Facebook has fired an employee accused of abusing their position to stalk women online, and a new report alleges several former social network staffers suffered the same fate under similar circumstances.
Facebook on Tuesday confirmed the firing of an unnamed security engineer accused earlier this week of stalking women by exploiting his access to user data, NBC News first reported.
“We are investigating this as a matter of urgency. It’s important that people’s information is kept secure and private when they use Facebook,” Alex Stamos, Facebook’s chief information security officer, said in a statement.
Facebook became aware of claims concerning the employee in question after cybersecurity consultant Jackie Stokes publicly tweeted about the allegations over the weekend.
“I’ve been aware that a security engineer currently employed at Facebook is likely using privileged access to stalk women online. I have Tinder logs. What should I do with this information?” Ms. Stokes tweeted Sunday.
Facebook subsequently contacted Ms. Stokes about the allegations and issued a statement Monday addressing the claims.
“Although we can’t comment on any individual personnel matters, we are aware of the situation and investigating,” a Facebook spokesperson said Monday. “We have a zero-tolerance approach to abuse, and improper behavior results in termination,” the spokesperson said.
Facebook has “strict policy controls and technical restrictions so employees only access the data they need to do their jobs — for example to fix bugs, manage customer support issues or respond to valid legal requests,” Mr. Stamos added Tuesday. “Employees who abuse these controls will be fired.”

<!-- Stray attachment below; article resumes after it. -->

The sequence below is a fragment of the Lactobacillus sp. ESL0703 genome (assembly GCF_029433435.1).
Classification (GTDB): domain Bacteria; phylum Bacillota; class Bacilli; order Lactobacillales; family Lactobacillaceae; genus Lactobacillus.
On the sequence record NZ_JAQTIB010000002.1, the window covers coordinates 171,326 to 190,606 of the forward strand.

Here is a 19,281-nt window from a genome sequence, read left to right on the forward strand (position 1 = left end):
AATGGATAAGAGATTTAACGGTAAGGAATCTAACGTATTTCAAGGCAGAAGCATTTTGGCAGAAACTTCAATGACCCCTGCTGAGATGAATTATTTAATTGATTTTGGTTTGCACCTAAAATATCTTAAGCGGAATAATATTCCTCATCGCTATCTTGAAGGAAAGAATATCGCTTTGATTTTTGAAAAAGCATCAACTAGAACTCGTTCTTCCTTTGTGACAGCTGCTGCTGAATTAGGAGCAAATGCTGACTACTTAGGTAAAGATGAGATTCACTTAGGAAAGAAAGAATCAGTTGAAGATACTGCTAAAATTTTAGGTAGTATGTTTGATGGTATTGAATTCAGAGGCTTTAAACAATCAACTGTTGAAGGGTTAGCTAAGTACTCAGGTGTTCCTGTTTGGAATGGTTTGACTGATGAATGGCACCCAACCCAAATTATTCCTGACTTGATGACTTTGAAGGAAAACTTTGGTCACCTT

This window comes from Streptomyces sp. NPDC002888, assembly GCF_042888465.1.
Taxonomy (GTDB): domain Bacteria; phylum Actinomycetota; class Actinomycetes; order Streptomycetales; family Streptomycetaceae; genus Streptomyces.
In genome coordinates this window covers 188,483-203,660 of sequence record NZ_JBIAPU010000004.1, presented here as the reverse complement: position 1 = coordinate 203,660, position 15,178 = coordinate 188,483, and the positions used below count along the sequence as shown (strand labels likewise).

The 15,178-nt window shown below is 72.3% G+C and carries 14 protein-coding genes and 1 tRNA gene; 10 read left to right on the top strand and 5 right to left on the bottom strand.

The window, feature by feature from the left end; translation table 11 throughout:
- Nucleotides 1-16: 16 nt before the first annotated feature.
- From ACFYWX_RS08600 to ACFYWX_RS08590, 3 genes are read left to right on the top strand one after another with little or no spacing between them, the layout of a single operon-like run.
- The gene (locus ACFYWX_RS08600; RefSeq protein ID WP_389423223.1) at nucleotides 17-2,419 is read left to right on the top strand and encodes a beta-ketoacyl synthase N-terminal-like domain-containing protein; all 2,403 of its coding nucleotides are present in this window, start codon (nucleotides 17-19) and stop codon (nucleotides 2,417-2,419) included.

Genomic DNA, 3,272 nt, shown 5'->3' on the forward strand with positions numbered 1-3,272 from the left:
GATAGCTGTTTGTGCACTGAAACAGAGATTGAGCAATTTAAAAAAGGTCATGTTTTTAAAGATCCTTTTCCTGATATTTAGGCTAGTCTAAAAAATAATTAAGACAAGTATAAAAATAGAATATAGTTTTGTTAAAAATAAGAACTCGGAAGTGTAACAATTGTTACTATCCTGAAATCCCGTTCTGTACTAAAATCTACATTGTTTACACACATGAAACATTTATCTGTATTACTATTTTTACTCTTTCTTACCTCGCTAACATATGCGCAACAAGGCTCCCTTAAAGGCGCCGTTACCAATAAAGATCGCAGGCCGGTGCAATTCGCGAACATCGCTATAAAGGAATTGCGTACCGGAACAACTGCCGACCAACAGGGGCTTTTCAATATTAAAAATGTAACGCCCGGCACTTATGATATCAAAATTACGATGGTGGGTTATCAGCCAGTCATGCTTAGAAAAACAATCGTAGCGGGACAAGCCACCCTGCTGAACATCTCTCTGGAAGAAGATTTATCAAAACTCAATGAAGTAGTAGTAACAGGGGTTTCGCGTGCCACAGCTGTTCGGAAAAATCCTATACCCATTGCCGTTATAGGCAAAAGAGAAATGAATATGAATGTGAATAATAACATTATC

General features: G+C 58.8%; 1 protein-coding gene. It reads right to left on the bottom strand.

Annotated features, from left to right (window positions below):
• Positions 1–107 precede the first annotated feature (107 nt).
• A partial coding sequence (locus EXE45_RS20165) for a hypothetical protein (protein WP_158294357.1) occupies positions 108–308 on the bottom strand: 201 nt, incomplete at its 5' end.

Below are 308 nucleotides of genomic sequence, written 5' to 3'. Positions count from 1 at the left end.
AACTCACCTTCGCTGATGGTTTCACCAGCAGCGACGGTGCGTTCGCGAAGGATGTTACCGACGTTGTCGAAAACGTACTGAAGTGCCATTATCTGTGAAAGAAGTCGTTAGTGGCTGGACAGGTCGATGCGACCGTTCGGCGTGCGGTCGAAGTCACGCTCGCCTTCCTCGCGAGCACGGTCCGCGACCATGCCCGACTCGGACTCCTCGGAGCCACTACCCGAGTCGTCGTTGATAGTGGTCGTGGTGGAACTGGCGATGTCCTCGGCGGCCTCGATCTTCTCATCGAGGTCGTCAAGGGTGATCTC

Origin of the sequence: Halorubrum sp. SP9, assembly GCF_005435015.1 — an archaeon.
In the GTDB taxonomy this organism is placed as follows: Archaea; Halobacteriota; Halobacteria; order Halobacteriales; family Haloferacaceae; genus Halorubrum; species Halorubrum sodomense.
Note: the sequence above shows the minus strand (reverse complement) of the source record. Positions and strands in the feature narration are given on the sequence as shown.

Indeed, Motherboard reported Tuesday that the recently terminated security engineer was hardly the first Facebook employee to be fired for abusing their access to user data.
Speaking on condition of anonymity, two former Facebook workers said they were aware of several incidents that resulted in multiple employees being fired for mishandling user data, including for stalking exes, Motherboard reported.
Facebook did not immediately return an email Wednesday seeking comment on the former employees’ allegations.
Ms. Stokes, meanwhile, signaled her support for Facebook’s response.
“I am pleased an investigation was conducted and an appropriate action taken to improve the trust users need to have in social media platforms to live their lives fully and enjoyably online,” Ms. Stokes told NBC News. “Everyone deserves to feel safe, even on the internet.”
The world’s largest social networking service, Facebook has found itself under fire over its policies for protecting user data particularly in the wake of recent revelations involving its past ties to Cambridge Analytica, a British-based political consulting firm that amassed the personal information of 87 million Facebook users without their permission.
Outage over the Cambridge Analytica data scandal culminated Wednesday in the company announcing it will cease operations and declare bankruptcy in the U.S. and U.K. in response to the backlash brought on by news reports involving its business practices.
A “siege of media coverage has driven away virtually all of the Company’s customers and suppliers,” Cambridge Analytica said Wednesday. “As a result, it has been determined that it is no longer viable to continue operating the business, which left Cambridge Analytica with no realistic alternative to placing the Company into administration.”